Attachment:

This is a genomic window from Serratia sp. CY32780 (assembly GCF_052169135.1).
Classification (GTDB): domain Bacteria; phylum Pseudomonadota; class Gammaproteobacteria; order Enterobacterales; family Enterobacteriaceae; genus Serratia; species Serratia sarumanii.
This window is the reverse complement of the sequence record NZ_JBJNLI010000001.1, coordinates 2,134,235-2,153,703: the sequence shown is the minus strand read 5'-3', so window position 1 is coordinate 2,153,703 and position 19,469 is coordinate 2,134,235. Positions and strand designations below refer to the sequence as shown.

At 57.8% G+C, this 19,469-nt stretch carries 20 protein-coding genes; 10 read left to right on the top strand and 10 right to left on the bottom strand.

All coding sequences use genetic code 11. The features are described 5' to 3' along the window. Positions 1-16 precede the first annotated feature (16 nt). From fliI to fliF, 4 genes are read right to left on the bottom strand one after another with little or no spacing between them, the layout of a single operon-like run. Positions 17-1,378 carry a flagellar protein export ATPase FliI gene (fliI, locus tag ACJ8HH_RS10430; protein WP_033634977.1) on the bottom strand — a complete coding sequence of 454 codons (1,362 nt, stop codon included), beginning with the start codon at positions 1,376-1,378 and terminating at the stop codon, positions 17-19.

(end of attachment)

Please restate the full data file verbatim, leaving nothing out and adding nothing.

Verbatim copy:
This is a genomic window from Serratia sp. CY32780 (assembly GCF_052169135.1).
Classification (GTDB): domain Bacteria; phylum Pseudomonadota; class Gammaproteobacteria; order Enterobacterales; family Enterobacteriaceae; genus Serratia; species Serratia sarumanii.
This window is the reverse complement of the sequence record NZ_JBJNLI010000001.1, coordinates 2,134,235-2,153,703: the sequence shown is the minus strand read 5'-3', so window position 1 is coordinate 2,153,703 and position 19,469 is coordinate 2,134,235. Positions and strand designations below refer to the sequence as shown.

At 57.8% G+C, this 19,469-nt stretch carries 20 protein-coding genes; 10 read left to right on the top strand and 10 right to left on the bottom strand.

All coding sequences use genetic code 11. The features are described 5' to 3' along the window. Positions 1-16 precede the first annotated feature (16 nt). From fliI to fliF, 4 genes are read right to left on the bottom strand one after another with little or no spacing between them, the layout of a single operon-like run. Positions 17-1,378 carry a flagellar protein export ATPase FliI gene (fliI, locus tag ACJ8HH_RS10430; protein WP_033634977.1) on the bottom strand — a complete coding sequence of 454 codons (1,362 nt, stop codon included), beginning with the start codon at positions 1,376-1,378 and terminating at the stop codon, positions 17-19.